I'm thinking of going for the EO or PodPoint charger or maybe Rolec.

    EO are a new company who are meant to have very good customer service

    That being said, I heard the same about Tesla but the customer service has been beyond awful
     
  6. NullException

    NullException Member

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  7. E60MKF

    E60MKF Member

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    Thanks for all your help! I'm kind of tempted to buy the type 2 to type 2 cable which allows the port door to be opened with the button but costs €250 i believe..

    If we don't use tesla chargers (I assume tesla charger with the button release stop the car from charging at that point), do we need to tell the car to stop charging before we unplug?
     
  8. WannabeOwner

    WannabeOwner Active Member

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    If I understand your question correctly then "yes". The plug is "locked" into the car, so that someone cannot unplug it and leave you with only a part-charge.

    Alternatives are:

    On Dashboard press the "Stop charging" button
    Hold key fob near the charging port and press-and-hold the Boot/Trunk button
     
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    • Like x 1
  9. arg

    arg Supporting Member

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    For that reason, the wiring regulations require use of an 'interlocked' socket for EV charging - this is a socket combined with an isolator, such that you can only insert/remove the plug with the isolator in the off position.

    Commando sockets are otherwise probhibited in "household and similar use" since they don't have shutters over the contacts.

    Third option is to have the key in your pocket and press the button on the Tesla-supplied plug before you try to remove it (ie. UMC or Wall Connector, or third-party equivalents such as EV Charge King).
    This works well if you approach the car from the front, less well if you approach your parking space from the rear and so you are trying to do the unplug without having walked through a position where the car senses the key and unlocks.
     
    • Informative x 1
  10. S__B

    S__B Member

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    Has anyone got any experience of buying the Tesla Wall Connector? I'm due to take deliver of my MX60 in April and wondering if they're likely to have these in stock at the service centre and how far in advanced I should think of getting it installed at home.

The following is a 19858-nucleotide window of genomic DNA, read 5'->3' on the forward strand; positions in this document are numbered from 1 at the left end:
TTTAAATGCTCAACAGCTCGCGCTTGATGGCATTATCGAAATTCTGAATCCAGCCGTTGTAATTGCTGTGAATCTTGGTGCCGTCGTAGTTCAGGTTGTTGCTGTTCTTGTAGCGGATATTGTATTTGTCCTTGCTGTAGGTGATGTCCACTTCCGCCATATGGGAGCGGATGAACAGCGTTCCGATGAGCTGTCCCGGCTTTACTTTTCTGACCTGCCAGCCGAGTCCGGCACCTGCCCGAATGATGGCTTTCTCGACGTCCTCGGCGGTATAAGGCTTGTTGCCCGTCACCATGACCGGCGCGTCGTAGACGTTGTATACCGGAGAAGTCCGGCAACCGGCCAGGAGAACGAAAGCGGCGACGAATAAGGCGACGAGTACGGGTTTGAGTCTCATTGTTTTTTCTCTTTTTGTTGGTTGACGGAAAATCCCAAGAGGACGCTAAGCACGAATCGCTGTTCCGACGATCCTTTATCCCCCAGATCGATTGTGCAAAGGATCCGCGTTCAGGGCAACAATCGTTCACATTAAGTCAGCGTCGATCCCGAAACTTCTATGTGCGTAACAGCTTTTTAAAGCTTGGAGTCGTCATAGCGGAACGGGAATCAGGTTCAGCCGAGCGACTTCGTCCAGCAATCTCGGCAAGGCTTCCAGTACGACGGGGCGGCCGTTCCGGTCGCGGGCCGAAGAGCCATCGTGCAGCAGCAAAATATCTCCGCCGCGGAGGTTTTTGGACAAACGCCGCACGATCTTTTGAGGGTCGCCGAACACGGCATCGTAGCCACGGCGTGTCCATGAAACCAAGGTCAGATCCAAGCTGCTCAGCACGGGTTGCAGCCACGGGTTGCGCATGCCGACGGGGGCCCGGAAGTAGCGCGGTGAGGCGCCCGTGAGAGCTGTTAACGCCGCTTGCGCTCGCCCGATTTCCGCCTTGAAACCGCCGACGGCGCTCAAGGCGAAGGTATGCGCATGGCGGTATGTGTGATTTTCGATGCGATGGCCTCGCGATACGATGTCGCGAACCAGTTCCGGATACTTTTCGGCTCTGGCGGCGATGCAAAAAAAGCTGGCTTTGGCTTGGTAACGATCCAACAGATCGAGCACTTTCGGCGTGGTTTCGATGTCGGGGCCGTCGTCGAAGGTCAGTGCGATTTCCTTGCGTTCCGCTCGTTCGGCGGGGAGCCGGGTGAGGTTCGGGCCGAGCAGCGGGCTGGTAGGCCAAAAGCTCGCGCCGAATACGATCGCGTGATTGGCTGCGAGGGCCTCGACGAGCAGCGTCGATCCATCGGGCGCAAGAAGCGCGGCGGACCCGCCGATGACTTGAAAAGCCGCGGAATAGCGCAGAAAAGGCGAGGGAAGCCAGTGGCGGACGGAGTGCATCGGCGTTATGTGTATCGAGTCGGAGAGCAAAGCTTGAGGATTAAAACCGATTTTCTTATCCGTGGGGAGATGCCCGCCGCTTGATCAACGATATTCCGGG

11. culverwood

    culverwood Member

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    I went to one of their authorised installers and was advised that the Tesla connector is not covered by the Olev grant so I chose a Government Approved Type 2 Charger at less than half the cost all up.

    I ordered at the beginning of December and installation is not till the week after next but as I do not get the car until March I was not in a hurry.
     
    • Informative x 1
  12. Dan43

    Dan43 Member

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    I have a Type 2 Chargemaster installed when the going grant gave them away for free, so zero cost for a 7kW home unit, at that time (3 years ago)
    It took me that long to finally get a Model S mind, but the charger works fine, if restricted though to 30amps rather than 32amps, this gives me 18/20 mi/hr charge while a 32amps may get 20/22mi/hr charge. (230v x 30amps = 6.9kW)
     
  13. S__B

    S__B Member

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    Thanks culverwood and Dan43 - anyone got any experience of the Tesla one?
     
  14. slammer

    slammer Member

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    I got one, knew it would cost more than a OLEV-granted-one but thought it looks more sexy.

    You get the unit itself from your local service centre, you can pick it up or they can courier it out to you - if you go through Tesla's 'recommended installers' they can buy it on your behalf if they have your VIN.